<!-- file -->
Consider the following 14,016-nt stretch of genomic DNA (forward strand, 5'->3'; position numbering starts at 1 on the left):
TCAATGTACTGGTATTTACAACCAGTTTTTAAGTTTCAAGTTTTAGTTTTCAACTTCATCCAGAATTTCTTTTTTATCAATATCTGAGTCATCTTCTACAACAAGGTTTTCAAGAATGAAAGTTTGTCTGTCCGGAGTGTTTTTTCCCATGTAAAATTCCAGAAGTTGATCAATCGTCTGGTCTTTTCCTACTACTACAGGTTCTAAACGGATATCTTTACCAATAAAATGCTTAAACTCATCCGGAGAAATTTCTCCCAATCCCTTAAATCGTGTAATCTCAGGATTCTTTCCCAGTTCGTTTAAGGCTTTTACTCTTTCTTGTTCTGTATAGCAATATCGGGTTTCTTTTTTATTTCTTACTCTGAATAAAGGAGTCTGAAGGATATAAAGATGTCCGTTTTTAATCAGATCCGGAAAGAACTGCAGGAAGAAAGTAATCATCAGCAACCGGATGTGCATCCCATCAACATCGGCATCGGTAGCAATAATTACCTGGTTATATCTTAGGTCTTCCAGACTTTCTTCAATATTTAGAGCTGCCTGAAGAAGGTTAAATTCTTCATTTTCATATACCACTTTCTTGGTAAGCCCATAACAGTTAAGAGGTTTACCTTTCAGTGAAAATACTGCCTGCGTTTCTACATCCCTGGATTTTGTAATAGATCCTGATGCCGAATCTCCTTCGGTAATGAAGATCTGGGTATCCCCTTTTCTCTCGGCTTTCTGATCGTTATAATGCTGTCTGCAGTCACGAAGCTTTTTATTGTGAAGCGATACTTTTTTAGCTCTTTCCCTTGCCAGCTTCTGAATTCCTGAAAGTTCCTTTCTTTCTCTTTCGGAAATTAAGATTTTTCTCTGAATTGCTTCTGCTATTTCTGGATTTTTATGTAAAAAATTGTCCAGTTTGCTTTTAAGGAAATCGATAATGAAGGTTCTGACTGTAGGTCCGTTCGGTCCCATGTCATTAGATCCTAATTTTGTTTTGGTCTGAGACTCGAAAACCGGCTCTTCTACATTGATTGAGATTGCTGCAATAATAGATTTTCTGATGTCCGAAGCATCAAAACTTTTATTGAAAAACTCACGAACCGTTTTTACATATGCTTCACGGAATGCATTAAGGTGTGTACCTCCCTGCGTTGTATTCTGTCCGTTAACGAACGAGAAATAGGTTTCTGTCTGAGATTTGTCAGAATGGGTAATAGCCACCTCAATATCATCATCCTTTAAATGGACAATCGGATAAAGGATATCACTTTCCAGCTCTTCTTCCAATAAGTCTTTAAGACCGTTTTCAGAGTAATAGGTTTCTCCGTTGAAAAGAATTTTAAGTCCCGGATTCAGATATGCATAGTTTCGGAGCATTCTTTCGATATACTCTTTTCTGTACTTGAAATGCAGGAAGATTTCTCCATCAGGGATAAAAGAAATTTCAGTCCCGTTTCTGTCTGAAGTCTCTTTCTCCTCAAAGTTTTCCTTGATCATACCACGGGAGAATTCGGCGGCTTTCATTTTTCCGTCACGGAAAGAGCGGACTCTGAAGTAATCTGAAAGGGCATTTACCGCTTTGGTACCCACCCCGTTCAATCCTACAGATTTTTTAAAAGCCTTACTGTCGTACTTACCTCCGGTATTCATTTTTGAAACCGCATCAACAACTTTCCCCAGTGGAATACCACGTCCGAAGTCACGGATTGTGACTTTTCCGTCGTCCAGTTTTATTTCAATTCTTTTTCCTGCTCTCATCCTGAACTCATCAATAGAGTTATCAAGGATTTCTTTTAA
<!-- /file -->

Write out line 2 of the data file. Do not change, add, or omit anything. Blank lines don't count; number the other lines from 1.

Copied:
TCAATGTACTGGTATTTACAACCAGTTTTTAAGTTTCAAGTTTTAGTTTTCAACTTCATCCAGAATTTCTTTTTTATCAATATCTGAGTCATCTTCTACAACAAGGTTTTCAAGAATGAAAGTTTGTCTGTCCGGAGTGTTTTTTCCCATGTAAAATTCCAGAAGTTGATCAATCGTCTGGTCTTTTCCTACTACTACAGGTTCTAAACGGATATCTTTACCAATAAAATGCTTAAACTCATCCGGAGAAATTTCTCCCAATCCCTTAAATCGTGTAATCTCAGGATTCTTTCCCAGTTCGTTTAAGGCTTTTACTCTTTCTTGTTCTGTATAGCAATATCGGGTTTCTTTTTTATTTCTTACTCTGAATAAAGGAGTCTGAAGGATATAAAGATGTCCGTTTTTAATCAGATCCGGAAAGAACTGCAGGAAGAAAGTAATCATCAGCAACCGGATGTGCATCCCATCAACATCGGCATCGGTAGCAATAATTACCTGGTTATATCTTAGGTCTTCCAGACTTTCTTCAATATTTAGAGCTGCCTGAAGAAGGTTAAATTCTTCATTTTCATATACCACTTTCTTGGTAAGCCCATAACAGTTAAGAGGTTTACCTTTCAGTGAAAATACTGCCTGCGTTTCTACATCCCTGGATTTTGTAATAGATCCTGATGCCGAATCTCCTTCGGTAATGAAGATCTGGGTATCCCCTTTTCTCTCGGCTTTCTGATCGTTATAATGCTGTCTGCAGTCACGAAGCTTTTTATTGTGAAGCGATACTTTTTTAGCTCTTTCCCTTGCCAGCTTCTGAATTCCTGAAAGTTCCTTTCTTTCTCTTTCGGAAATTAAGATTTTTCTCTGAATTGCTTCTGCTATTTCTGGATTTTTATGTAAAAAATTGTCCAGTTTGCTTTTAAGGAAATCGATAATGAAGGTTCTGACTGTAGGTCCGTTCGGTCCCATGTCATTAGATCCTAATTTTGTTTTGGTCTGAGACTCGAAAACCGGCTCTTCTACATTGATTGAGATTGCTGCAATAATAGATTTTCTGATGTCCGAAGCATCAAAACTTTTATTGAAAAACTCACGAACCGTTTTTACATATGCTTCACGGAATGCATTAAGGTGTGTACCTCCCTGCGTTGTATTCTGTCCGTTAACGAACGAGAAATAGGTTTCTGTCTGAGATTTGTCAGAATGGGTAATAGCCACCTCAATATCATCATCCTTTAAATGGACAATCGGATAAAGGATATCACTTTCCAGCTCTTCTTCCAATAAGTCTTTAAGACCGTTTTCAGAGTAATAGGTTTCTCCGTTGAAAAGAATTTTAAGTCCCGGATTCAGATATGCATAGTTTCGGAGCATTCTTTCGATATACTCTTTTCTGTACTTGAAATGCAGGAAGATTTCTCCATCAGGGATAAAAGAAATTTCAGTCCCGTTTCTGTCTGAAGTCTCTTTCTCCTCAAAGTTTTCCTTGATCATACCACGGGAGAATTCGGCGGCTTTCATTTTTCCGTCACGGAAAGAGCGGACTCTGAAGTAATCTGAAAGGGCATTTACCGCTTTGGTACCCACCCCGTTCAATCCTACAGATTTTTTAAAAGCCTTACTGTCGTACTTACCTCCGGTATTCATTTTTGAAACCGCATCAACAACTTTCCCCAGTGGAATACCACGTCCGAAGTCACGGATTGTGACTTTTCCGTCGTCCAGTTTTATTTCAATTCTTTTTCCTGCTCTCATCCTGAACTCATCAATAGAGTTATCAAGGATTTCTTTTAA